Two things I will miss about being in Antarctica: cool ice crystals, and amazing atmospheric light shows.

I was not in Antarctica during the winter - in which case I would have been fortunate enough to see the Aurora Australis - the Southern Lights.  While I was there, the sun was in the sky the entire time.  But this gave me the opportunity to witness other amazing effects we rarely (if ever) see in the U.S.  Every day, if it was a little cloudy, I would keep my eyes on the sky to see if the clouds would give way to some amazing new effect I hadn't seen before!

Sun halo!
First day out, the air was filled with ice crystals, which created this awesome halo around the sun! The flag in the foreground is a marker for the IceCube project

Haloes are similar to rainbows.  They are caused by the same effect of light waves - refraction, in which the light waves come into a new medium and change their speed and direction.  In a rainbow, the sunlight enters a raindrop, bounces around a couple of times, and then shines out into your eyes.  Because different frequencies (what our eyes perceive as colors) are bent by different amounts (same as in a prism that splits light into a rainbow), the different colors appear to come from different regions of the sky.

A bright halo
Chris, Arne and I posed for a "tough guy" shot in front of a completed IceTop tank. The tank blocks the sun so you can see a nice halo behind us! A typical halo is formed at an angle of 22 degrees away from the sun (measured with your eyes at the vertex of the angle)

In a halo, the same thing occurs, except instead of entering a spherical drop of liquid water (yes, raindrops are really shaped like a sphere, not the "tear drop" you probably have drawn!), the light enters an ice crystal.  If you have ever looked closely at a snowflake, you've seen a crystal of ice - they generally have six sides around the outside, and two flat faces on top and bottom.  This means the light refracts in an ice crystal differently than in a spherical raindrop.

Another picture of Spoolhenge!
Halos and other atmospheric effects show up best when you have something to block the direct sunlight, especially if it's something weird and cool like Spoolhenge!

Haloes form when ice crystals in the air are arranged randomly, pointing every which direction.  But sometimes, they tend to line up - usually with the flat sides pointing up and down - and the light creates a variation on the halo, called a Sun Dog.  Bright spots appear on the left and right sides of the halo.  The better the crystals are lined up, the clearer the sun dogs appear!

Halo, sun dogs, and tangent arc
Here is a nice display of a halo, with sun dogs on each side, and a gull-wing-shaped tangent arc on the top. The halo is caused by random ice crystals, the other effects caused by ice crystals aligned in specific directions.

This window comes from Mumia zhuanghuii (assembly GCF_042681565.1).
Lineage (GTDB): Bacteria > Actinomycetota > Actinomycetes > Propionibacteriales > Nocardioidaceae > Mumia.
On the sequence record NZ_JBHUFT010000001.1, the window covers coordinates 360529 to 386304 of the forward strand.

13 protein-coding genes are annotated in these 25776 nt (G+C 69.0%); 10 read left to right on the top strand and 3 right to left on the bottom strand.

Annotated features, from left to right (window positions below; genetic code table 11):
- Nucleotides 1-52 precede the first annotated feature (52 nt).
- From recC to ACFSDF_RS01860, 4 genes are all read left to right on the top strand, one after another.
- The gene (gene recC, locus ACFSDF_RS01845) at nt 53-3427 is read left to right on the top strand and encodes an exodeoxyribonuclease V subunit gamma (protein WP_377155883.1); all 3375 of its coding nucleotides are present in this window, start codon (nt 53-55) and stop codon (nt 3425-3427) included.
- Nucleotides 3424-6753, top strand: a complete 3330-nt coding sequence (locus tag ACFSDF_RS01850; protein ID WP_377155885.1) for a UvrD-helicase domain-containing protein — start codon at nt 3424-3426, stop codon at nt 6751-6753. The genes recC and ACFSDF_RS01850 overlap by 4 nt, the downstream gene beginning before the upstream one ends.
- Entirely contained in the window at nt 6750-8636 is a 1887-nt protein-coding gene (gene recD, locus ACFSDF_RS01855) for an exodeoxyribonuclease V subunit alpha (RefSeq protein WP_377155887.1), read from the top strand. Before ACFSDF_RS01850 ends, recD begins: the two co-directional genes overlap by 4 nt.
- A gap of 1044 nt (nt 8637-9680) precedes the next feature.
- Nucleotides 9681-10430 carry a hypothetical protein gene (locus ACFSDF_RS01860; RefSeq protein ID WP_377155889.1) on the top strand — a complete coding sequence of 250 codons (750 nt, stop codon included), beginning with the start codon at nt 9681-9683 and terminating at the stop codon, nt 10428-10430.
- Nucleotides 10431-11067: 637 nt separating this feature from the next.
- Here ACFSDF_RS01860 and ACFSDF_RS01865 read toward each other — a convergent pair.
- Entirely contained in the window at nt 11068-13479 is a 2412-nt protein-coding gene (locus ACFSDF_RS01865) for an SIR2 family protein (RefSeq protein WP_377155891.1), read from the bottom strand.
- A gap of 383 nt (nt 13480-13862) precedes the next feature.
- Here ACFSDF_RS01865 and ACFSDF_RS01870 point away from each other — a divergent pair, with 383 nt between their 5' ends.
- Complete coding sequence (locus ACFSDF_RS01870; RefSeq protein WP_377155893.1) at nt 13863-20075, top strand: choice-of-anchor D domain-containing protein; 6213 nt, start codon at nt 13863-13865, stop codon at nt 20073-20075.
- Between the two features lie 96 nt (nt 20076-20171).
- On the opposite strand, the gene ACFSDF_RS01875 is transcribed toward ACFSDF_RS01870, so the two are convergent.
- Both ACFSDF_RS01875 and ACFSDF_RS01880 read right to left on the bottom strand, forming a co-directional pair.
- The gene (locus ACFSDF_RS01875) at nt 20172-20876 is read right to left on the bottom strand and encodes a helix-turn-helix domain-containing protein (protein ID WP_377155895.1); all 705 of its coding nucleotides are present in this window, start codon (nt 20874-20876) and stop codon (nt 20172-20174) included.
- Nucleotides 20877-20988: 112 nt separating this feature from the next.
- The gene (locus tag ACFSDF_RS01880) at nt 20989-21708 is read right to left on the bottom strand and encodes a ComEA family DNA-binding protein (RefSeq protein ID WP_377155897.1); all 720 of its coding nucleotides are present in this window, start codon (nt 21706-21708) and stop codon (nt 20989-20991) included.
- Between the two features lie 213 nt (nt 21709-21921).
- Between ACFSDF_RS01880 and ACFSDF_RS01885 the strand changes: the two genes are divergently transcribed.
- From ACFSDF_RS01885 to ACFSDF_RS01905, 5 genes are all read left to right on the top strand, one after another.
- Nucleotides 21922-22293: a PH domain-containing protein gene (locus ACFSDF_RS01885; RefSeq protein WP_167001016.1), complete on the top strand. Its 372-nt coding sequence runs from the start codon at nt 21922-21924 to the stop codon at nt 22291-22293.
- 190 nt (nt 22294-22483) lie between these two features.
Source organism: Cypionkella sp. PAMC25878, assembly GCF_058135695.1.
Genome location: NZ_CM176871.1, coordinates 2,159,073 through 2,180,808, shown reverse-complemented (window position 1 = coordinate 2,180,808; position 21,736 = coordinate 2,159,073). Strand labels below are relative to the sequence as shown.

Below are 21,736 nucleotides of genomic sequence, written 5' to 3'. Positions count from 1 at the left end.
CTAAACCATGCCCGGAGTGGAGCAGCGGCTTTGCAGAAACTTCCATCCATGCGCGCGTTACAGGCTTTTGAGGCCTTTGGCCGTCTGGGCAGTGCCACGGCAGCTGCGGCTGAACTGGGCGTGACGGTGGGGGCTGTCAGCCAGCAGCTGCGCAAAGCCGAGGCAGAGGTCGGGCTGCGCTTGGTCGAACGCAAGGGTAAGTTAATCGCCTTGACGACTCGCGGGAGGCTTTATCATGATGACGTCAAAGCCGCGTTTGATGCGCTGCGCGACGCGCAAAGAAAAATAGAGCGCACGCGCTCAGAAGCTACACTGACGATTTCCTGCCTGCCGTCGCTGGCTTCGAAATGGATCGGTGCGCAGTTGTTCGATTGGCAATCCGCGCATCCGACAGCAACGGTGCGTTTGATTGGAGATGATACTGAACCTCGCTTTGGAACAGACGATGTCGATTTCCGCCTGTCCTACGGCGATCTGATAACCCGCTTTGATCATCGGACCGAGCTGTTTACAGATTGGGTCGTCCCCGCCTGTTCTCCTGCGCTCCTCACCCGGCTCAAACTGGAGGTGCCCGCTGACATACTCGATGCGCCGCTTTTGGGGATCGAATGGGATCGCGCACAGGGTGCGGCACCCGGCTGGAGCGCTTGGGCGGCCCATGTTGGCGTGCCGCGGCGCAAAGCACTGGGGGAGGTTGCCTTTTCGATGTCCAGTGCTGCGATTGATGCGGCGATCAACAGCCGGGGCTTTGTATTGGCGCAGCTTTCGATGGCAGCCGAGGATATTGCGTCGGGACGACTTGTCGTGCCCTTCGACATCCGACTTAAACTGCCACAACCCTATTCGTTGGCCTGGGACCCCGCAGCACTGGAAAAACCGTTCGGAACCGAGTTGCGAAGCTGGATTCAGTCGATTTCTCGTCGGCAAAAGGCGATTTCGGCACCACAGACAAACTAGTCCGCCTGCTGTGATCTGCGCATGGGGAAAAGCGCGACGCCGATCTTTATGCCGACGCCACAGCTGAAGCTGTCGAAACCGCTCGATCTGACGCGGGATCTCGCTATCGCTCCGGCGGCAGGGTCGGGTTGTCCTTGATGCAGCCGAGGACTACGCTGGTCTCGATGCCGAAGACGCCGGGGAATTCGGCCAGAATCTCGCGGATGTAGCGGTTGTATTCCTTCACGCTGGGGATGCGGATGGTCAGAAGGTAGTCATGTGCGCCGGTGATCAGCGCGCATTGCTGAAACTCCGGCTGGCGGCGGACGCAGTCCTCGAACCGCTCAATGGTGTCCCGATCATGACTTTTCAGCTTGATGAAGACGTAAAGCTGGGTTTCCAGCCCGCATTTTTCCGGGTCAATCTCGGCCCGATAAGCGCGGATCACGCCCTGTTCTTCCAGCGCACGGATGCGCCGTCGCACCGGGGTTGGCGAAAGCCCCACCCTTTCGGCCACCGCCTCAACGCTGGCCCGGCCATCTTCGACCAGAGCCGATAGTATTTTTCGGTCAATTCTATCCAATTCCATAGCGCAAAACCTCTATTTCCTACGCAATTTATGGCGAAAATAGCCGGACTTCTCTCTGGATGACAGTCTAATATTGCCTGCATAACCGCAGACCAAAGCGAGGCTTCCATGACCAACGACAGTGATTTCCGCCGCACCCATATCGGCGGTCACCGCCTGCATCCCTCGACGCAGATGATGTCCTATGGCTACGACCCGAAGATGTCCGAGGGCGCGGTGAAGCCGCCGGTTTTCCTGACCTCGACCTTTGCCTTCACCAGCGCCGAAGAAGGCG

And sometimes you get other effects that are even more rare.  Here is a website with more information on haloes, arcs, and other ice-crystal effects, as well as rainbows, sun rays, and shadows:

Smorgasbord of atmospheric effects!
In the middle, you can see the halo, sun dogs, and tangential arc as in the previous photo. If you look closely around the outside, you can see a second halo (maybe a supralateral or a very rare 46° halo!) and a circumzenithal arc on top! (yes, people have named all these things!)

In addition to the ice crystals in the atmosphere, some cool things happen on the ground as well!  Since it never gets above freezing at the South Pole, the ice can't melt.  Instead, it can go from solid (ice) straight to gas (water vapor) - a process called "sublimation" - the same thing that happens to solid carbon dioxide, aka dry ice.  When it happens in your freezer, the moisture freeze-dries out of your food, and it's called "freezer burn!"

Fortress of Solitude
This looks like Superman's Fortress of Solitude, but really it's a clump of ice crystals the size of your fist. They formed like that on the ground, as ice sublimated and refroze back onto earlier crystals.

When ice sublimates, those free water molecules can re-freeze onto existing ice crystals, making more elaborate ice structures that look like snowflakes, or tiny ice trees.  It also happens to your breath as the moisture instantly freezes onto your hair!

More ice crystals
The light looks really cool shining through these ice crystals!

Face crystals
Every time you breathe out, there is moisture in your breath. It can freeze and form crystals on things nearby, such as mustaches or eyebrows or hats!